The United States Patent and Trademark Office (PTO), the federal agency in charge of federal trademark registration, categorizes marks into 45 different “classes” of products or services. The goal of these classes is to allow different types of businesses to register their trademarks in categories that are most closely related to their core business.
Scientific and technical services, particularly those provided by members of professions such as chemists, physicists, engineers, or computer programmers, are included in Class 42. It also includes engineering services such as evaluations, estimates, research, and reports in scientific and technological fields, as well as scientific research services for medical purposes.
Examples of Trademarks in Class 42
Consider marks like AGRIAN (computer services for agriculture), PIXEL POOL (graphic illustration), and JIFF (parenting skills software), all of which are good examples of Class 42 trademarks.
Class 42 is not as broad as you might expect, however. You would not use Class 42 if you were registering:
- business research and evaluations (Class 35 – Advertising and Business Services)
- word processing and computer file management services (Class 35 – Advertising and 0Business Services)
- financial and fiscal evaluations (Class 36 – Insurance and Finance Services)
- mining and oil extraction (Class 37 – Construction and Repair Services)
- computer (hardware) installation and repair services (Class 37 – Construction and Repair Services)
- services provided by the members of professions such as medical doctors, veterinary surgeons, psychoanalysts (Class 44 – Medical and Vet Services)
- medical treatment services (Class 44 – Medical and Vet Services)
- garden design (Class 44 – Medical and Vet Services), or
- Legal services (Class 45 – Legal and Security Services).
Related or Coordinated Trademark Classes
If you are unsure whether to register in Class 42, you may want to look into the “coordinated” classes listed below: Class 36 – Insurance and Finance Services, Class 37 – Construction and Repair Services, Class 38 – Telecommunications Services, Class 39 – Shipping and Travel Services, Class 40 – Material Treatment Services, Class 41 – Education and Entertainment Services, Class 43 – Food Services, Class 44 – Medical and Vet Services, Class 45 – Legal and Security Services
A coordinated class is related to another class, typically because the PTO has determined that applicants filing in Class 42 frequently also file in the other classes.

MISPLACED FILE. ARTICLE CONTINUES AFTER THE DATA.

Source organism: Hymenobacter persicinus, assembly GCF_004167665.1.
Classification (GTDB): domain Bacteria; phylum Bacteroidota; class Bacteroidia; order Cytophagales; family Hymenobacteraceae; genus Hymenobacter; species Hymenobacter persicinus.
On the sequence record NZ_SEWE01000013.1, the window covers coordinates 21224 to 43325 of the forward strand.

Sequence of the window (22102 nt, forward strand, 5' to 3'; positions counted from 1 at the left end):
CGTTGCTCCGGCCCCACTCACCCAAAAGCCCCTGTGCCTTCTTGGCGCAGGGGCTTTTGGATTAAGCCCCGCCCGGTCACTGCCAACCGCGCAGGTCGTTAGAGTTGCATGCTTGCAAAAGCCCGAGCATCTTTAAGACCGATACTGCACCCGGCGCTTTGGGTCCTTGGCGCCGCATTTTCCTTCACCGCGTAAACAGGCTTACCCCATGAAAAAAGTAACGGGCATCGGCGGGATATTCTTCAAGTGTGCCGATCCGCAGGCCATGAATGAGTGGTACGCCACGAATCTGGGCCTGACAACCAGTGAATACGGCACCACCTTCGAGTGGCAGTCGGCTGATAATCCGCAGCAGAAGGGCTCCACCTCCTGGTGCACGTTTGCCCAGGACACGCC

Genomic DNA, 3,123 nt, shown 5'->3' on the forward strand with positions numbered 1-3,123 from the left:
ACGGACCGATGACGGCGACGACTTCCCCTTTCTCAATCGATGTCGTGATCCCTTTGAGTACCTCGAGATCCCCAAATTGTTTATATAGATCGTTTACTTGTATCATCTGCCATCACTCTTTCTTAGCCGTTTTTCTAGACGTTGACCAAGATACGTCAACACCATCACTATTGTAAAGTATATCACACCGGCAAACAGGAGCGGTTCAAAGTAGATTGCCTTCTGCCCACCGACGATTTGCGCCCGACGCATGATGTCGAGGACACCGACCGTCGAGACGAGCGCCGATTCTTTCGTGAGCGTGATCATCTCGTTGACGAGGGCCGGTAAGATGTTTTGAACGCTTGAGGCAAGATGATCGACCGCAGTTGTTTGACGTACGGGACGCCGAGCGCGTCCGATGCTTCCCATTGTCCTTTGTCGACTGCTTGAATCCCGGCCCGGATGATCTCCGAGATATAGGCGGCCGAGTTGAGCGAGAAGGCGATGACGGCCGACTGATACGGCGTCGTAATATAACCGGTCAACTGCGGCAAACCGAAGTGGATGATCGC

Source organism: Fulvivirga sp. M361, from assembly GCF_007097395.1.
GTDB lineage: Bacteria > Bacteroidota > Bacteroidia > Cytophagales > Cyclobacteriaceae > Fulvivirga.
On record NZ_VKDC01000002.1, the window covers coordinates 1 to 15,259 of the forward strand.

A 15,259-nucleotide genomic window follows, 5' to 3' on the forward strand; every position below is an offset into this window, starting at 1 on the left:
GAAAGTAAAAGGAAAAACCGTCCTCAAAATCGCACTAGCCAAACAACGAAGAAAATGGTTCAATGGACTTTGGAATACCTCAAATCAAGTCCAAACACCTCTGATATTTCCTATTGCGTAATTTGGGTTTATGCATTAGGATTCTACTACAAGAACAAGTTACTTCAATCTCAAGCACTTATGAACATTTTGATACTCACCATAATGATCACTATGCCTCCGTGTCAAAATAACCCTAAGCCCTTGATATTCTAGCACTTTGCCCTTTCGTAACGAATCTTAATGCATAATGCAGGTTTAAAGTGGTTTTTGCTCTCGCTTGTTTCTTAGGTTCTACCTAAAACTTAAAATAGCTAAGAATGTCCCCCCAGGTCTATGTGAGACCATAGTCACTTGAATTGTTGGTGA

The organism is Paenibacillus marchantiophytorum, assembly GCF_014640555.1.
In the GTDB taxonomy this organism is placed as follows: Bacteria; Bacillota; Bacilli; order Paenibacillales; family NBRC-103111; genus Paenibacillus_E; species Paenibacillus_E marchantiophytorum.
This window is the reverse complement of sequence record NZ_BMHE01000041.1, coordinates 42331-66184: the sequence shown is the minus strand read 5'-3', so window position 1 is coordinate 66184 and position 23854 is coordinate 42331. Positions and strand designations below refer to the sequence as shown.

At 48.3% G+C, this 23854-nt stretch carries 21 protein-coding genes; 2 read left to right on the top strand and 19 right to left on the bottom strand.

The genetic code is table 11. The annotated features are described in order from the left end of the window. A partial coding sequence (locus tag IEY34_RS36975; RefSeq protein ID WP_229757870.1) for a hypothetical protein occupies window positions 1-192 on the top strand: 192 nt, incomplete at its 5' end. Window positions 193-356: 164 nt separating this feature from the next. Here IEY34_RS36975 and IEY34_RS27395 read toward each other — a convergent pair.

The cost of trademark registration is also determined by the class system. You must pay a separate registration fee for each class of goods or services that you register. So, if you want to apply for a trademark for posters (Class 16) and shirts (Class 25), you’ll have to pay two fees.
When registering a trademark, you must specify the correct class. If you enter the wrong class, you must restart the application process. Your registration is limited to classes that include the goods or services that you already offer (as evidenced by the specimens you submit) or that you intend to offer (if you are registering on an intent-to-use basis). In order to narrow a search of the PTO’s trademark database, you may also need information about the class number.
Supplying Specimens for Trademark Class 42
A service specimen must demonstrate the use of the mark in a way that potential purchasers would interpret as identifying the applicant’s services and indicating their source. The specimen must show an association between the mark and the services for which registration is sought when the mark is used in advertising the services. A specimen that only shows the mark and no reference to the services does not demonstrate service mark usage.
When you provide a service, you do not have a product to which you can apply a label. A variety of materials that cannot be used for product marks are acceptable specimens for services. Scanned copies of advertising and marketing materials, such as newspaper and magazine ads, brochures, billboards, direct mail pieces, and menus, are included (for restaurants).
Letterhead stationery and business cards bearing the mark may be used if the services are clearly reflected on them because the name or symbol claimed as a mark would be used to identify the services provided in that context—that is, as a mark rather than a trade name. If the mark appears and the services are described in the letter, a letter on stationery will even be accepted as a specimen for a service mark.
In the case of Internet-based services, a screenshot of the entire Web page should suffice. The more prominently displayed the mark on the home page, the better.
The following specimens are not acceptable for Class 42 service marks:
- documents demonstrating trademark rather than service mark usage (use of the mark in connection with goods rather than services) invoices and similar documents such as packing slips letterhead or business cards that bear only the mark and a company name and address (use of the mark to identify a company, such as on letterhead; though one exception is if the letterhead or the text of the letter identifies the services represented by the mark.
The majority of marks can be found in writing somewhere. You may submit a sound file of the audio if your mark represents a service and appears only on radio ads or in other audio forms.